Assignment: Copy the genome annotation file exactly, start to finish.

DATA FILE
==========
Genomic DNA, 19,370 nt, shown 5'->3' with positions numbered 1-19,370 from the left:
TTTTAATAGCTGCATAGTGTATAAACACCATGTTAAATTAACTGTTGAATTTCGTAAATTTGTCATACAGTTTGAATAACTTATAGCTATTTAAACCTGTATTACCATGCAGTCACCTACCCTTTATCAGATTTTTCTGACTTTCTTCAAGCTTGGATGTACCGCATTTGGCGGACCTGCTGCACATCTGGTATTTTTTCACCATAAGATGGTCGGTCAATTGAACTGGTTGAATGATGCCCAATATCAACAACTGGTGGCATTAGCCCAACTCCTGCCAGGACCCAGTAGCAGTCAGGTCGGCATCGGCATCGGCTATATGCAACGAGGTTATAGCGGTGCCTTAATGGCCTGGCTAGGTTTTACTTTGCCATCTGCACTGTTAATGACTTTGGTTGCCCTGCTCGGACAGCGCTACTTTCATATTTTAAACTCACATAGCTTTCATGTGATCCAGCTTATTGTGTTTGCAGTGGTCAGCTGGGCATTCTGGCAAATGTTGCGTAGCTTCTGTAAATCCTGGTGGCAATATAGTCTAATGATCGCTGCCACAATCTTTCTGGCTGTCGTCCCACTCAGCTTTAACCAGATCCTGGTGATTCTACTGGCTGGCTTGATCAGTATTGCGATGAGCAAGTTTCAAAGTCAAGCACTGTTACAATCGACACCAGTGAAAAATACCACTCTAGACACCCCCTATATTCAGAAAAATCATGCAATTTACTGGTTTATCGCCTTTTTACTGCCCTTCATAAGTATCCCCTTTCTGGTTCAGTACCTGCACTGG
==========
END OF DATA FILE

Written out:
Genomic DNA, 19,370 nt, shown 5'->3' with positions numbered 1-19,370 from the left:
TTTTAATAGCTGCATAGTGTATAAACACCATGTTAAATTAACTGTTGAATTTCGTAAATTTGTCATACAGTTTGAATAACTTATAGCTATTTAAACCTGTATTACCATGCAGTCACCTACCCTTTATCAGATTTTTCTGACTTTCTTCAAGCTTGGATGTACCGCATTTGGCGGACCTGCTGCACATCTGGTATTTTTTCACCATAAGATGGTCGGTCAATTGAACTGGTTGAATGATGCCCAATATCAACAACTGGTGGCATTAGCCCAACTCCTGCCAGGACCCAGTAGCAGTCAGGTCGGCATCGGCATCGGCTATATGCAACGAGGTTATAGCGGTGCCTTAATGGCCTGGCTAGGTTTTACTTTGCCATCTGCACTGTTAATGACTTTGGTTGCCCTGCTCGGACAGCGCTACTTTCATATTTTAAACTCACATAGCTTTCATGTGATCCAGCTTATTGTGTTTGCAGTGGTCAGCTGGGCATTCTGGCAAATGTTGCGTAGCTTCTGTAAATCCTGGTGGCAATATAGTCTAATGATCGCTGCCACAATCTTTCTGGCTGTCGTCCCACTCAGCTTTAACCAGATCCTGGTGATTCTACTGGCTGGCTTGATCAGTATTGCGATGAGCAAGTTTCAAAGTCAAGCACTGTTACAATCGACACCAGTGAAAAATACCACTCTAGACACCCCCTATATTCAGAAAAATCATGCAATTTACTGGTTTATCGCCTTTTTACTGCCCTTCATAAGTATCCCCTTTCTGGTTCAGTACCTGCACTGG